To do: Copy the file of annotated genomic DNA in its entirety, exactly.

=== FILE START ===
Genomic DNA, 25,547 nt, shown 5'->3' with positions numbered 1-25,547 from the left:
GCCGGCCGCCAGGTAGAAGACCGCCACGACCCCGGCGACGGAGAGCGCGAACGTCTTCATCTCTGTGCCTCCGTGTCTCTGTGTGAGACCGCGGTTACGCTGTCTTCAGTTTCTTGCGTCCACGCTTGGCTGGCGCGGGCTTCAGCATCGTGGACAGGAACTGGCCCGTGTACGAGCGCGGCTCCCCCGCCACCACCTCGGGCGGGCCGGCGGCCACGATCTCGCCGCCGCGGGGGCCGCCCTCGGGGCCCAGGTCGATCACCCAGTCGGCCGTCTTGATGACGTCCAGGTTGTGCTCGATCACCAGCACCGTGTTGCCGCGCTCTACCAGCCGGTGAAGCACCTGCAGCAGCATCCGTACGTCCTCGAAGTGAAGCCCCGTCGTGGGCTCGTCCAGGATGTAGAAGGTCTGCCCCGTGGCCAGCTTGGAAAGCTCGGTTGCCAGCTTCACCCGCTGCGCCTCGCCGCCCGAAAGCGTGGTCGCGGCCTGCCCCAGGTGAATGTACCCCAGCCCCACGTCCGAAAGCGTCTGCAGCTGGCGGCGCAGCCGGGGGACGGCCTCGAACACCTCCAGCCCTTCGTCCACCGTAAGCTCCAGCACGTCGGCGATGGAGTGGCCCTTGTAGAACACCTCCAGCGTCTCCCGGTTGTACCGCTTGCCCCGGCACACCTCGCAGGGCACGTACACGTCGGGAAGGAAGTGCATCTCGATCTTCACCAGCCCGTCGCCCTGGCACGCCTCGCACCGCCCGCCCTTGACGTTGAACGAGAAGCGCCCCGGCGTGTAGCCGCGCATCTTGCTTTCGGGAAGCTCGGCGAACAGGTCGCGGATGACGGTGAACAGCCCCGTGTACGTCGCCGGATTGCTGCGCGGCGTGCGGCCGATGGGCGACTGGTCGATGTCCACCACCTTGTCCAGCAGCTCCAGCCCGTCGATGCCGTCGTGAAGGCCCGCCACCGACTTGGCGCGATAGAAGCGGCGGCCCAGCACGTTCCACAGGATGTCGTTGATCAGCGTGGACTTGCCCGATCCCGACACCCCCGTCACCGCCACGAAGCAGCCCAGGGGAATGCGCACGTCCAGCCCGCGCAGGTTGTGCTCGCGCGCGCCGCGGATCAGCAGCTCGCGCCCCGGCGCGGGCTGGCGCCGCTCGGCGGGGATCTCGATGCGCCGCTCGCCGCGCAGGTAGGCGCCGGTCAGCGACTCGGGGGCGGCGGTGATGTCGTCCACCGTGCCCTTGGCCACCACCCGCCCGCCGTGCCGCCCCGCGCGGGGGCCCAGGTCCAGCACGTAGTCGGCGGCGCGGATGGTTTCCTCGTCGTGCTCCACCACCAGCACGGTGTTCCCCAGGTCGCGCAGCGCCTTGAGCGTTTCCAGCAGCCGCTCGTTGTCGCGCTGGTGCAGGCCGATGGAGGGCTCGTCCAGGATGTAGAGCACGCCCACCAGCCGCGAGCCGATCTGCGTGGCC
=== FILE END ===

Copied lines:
Genomic DNA, 25,547 nt, shown 5'->3' with positions numbered 1-25,547 from the left:
GCCGGCCGCCAGGTAGAAGACCGCCACGACCCCGGCGACGGAGAGCGCGAACGTCTTCATCTCTGTGCCTCCGTGTCTCTGTGTGAGACCGCGGTTACGCTGTCTTCAGTTTCTTGCGTCCACGCTTGGCTGGCGCGGGCTTCAGCATCGTGGACAGGAACTGGCCCGTGTACGAGCGCGGCTCCCCCGCCACCACCTCGGGCGGGCCGGCGGCCACGATCTCGCCGCCGCGGGGGCCGCCCTCGGGGCCCAGGTCGATCACCCAGTCGGCCGTCTTGATGACGTCCAGGTTGTGCTCGATCACCAGCACCGTGTTGCCGCGCTCTACCAGCCGGTGAAGCACCTGCAGCAGCATCCGTACGTCCTCGAAGTGAAGCCCCGTCGTGGGCTCGTCCAGGATGTAGAAGGTCTGCCCCGTGGCCAGCTTGGAAAGCTCGGTTGCCAGCTTCACCCGCTGCGCCTCGCCGCCCGAAAGCGTGGTCGCGGCCTGCCCCAGGTGAATGTACCCCAGCCCCACGTCCGAAAGCGTCTGCAGCTGGCGGCGCAGCCGGGGGACGGCCTCGAACACCTCCAGCCCTTCGTCCACCGTAAGCTCCAGCACGTCGGCGATGGAGTGGCCCTTGTAGAACACCTCCAGCGTCTCCCGGTTGTACCGCTTGCCCCGGCACACCTCGCAGGGCACGTACACGTCGGGAAGGAAGTGCATCTCGATCTTCACCAGCCCGTCGCCCTGGCACGCCTCGCACCGCCCGCCCTTGACGTTGAACGAGAAGCGCCCCGGCGTGTAGCCGCGCATCTTGCTTTCGGGAAGCTCGGCGAACAGGTCGCGGATGACGGTGAACAGCCCCGTGTACGTCGCCGGATTGCTGCGCGGCGTGCGGCCGATGGGCGACTGGTCGATGTCCACCACCTTGTCCAGCAGCTCCAGCCCGTCGATGCCGTCGTGAAGGCCCGCCACCGACTTGGCGCGATAGAAGCGGCGGCCCAGCACGTTCCACAGGATGTCGTTGATCAGCGTGGACTTGCCCGATCCCGACACCCCCGTCACCGCCACGAAGCAGCCCAGGGGAATGCGCACGTCCAGCCCGCGCAGGTTGTGCTCGCGCGCGCCGCGGATCAGCAGCTCGCGCCCCGGCGCGGGCTGGCGCCGCTCGGCGGGGATCTCGATGCGCCGCTCGCCGCGCAGGTAGGCGCCGGTCAGCGACTCGGGGGCGGCGGTGATGTCGTCCACCGTGCCCTTGGCCACCACCCGCCCGCCGTGCCGCCCCGCGCGGGGGCCCAGGTCCAGCACGTAGTCGGCGGCGCGGATGGTTTCCTCGTCGTGCTCCACCACCAGCACGGTGTTCCCCAGGTCGCGCAGCGCCTTGAGCGTTTCCAGCAGCCGCTCGTTGTCGCGCTGGTGCAGGCCGATGGAGGGCTCGTCCAGGATGTAGAGCACGCCCACCAGCCGCGAGCCGATCTGCGTGGCC